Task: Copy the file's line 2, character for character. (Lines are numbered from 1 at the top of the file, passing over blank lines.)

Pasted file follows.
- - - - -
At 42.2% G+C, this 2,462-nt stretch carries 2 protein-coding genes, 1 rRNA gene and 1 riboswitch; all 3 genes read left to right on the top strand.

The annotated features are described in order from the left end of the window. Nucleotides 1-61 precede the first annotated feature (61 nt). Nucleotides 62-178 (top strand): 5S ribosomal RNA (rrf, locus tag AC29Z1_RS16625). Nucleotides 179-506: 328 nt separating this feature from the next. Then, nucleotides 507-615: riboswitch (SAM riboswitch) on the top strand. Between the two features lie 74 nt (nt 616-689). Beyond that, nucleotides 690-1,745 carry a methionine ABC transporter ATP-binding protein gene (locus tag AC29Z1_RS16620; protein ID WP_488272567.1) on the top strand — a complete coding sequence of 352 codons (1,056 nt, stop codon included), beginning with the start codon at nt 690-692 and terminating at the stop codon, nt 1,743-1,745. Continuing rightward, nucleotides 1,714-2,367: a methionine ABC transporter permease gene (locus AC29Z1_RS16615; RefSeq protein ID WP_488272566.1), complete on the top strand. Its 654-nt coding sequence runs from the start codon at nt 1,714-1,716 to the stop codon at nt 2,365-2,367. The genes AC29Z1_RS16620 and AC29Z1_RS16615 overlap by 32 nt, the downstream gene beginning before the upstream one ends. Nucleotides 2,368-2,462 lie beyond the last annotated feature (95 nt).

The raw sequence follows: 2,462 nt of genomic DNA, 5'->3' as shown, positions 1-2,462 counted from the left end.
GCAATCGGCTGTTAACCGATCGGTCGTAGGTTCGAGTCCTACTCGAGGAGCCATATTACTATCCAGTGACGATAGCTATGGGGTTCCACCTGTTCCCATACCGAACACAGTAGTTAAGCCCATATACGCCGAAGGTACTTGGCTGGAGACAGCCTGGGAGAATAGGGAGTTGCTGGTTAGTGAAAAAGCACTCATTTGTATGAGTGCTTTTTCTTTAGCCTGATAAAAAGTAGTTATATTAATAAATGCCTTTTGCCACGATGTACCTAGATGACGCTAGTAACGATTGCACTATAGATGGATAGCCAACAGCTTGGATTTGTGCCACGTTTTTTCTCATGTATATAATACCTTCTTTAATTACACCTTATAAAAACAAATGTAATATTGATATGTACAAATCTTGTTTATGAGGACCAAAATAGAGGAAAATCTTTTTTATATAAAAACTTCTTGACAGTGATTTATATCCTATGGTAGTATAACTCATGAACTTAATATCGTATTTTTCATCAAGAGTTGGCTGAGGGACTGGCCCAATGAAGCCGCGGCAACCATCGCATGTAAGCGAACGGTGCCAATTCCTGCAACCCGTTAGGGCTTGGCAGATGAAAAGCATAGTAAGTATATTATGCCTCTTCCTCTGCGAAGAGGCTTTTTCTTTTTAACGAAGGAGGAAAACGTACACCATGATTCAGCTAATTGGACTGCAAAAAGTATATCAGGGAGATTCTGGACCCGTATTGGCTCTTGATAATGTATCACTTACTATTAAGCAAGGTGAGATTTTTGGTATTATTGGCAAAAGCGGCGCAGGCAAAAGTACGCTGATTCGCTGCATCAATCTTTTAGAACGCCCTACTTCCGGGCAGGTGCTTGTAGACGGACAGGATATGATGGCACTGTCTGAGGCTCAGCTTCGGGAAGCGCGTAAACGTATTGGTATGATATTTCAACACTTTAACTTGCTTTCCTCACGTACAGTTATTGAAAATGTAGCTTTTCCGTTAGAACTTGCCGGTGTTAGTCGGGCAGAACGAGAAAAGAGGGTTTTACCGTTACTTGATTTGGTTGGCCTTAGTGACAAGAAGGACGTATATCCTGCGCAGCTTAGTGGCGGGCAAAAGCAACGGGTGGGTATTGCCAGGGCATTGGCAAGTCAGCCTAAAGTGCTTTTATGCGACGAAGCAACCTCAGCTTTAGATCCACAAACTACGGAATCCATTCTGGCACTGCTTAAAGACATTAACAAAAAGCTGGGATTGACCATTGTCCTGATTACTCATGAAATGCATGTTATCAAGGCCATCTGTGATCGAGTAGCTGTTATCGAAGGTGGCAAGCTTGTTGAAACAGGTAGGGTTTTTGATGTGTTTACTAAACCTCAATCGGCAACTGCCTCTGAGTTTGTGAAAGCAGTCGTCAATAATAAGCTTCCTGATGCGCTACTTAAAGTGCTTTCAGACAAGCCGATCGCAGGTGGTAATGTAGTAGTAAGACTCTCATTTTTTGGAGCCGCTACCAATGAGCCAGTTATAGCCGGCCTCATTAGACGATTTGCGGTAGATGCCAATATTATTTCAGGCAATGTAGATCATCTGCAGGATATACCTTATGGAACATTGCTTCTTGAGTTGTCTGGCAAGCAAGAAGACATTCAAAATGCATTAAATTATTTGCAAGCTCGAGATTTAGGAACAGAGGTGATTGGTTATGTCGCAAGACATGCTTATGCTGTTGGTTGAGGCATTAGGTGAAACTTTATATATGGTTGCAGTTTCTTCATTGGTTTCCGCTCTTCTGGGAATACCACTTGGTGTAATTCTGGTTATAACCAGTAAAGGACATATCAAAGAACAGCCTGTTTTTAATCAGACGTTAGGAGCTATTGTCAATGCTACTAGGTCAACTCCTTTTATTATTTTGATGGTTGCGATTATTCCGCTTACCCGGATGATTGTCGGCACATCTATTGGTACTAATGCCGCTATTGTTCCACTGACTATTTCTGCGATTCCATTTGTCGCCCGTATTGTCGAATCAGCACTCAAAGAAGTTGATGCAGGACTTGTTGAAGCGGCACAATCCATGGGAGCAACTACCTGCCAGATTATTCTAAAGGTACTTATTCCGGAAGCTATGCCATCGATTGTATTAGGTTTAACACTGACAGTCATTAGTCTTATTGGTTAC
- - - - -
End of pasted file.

The annotated features are described in order from the left end of the window. Nucleotides 1-61 precede the first annotated feature (61 nt). Nucleotides 62-178 (top strand): 5S ribosomal RNA (rrf, locus tag AC29Z1_RS16625). Nucleotides 179-506: 328 nt separating this feature from the next. Then, nucleotides 507-615: riboswitch (SAM riboswitch) on the top strand. Between the two features lie 74 nt (nt 616-689). Beyond that, nucleotides 690-1,745 carry a methionine ABC transporter ATP-binding protein gene (locus tag AC29Z1_RS16620; protein ID WP_488272567.1) on the top strand — a complete coding sequence of 352 codons (1,056 nt, stop codon included), beginning with the start codon at nt 690-692 and terminating at the stop codon, nt 1,743-1,745. Continuing rightward, nucleotides 1,714-2,367: a methionine ABC transporter permease gene (locus AC29Z1_RS16615; RefSeq protein ID WP_488272566.1), complete on the top strand. Its 654-nt coding sequence runs from the start codon at nt 1,714-1,716 to the stop codon at nt 2,365-2,367. The genes AC29Z1_RS16620 and AC29Z1_RS16615 overlap by 32 nt, the downstream gene beginning before the upstream one ends. Nucleotides 2,368-2,462 lie beyond the last annotated feature (95 nt).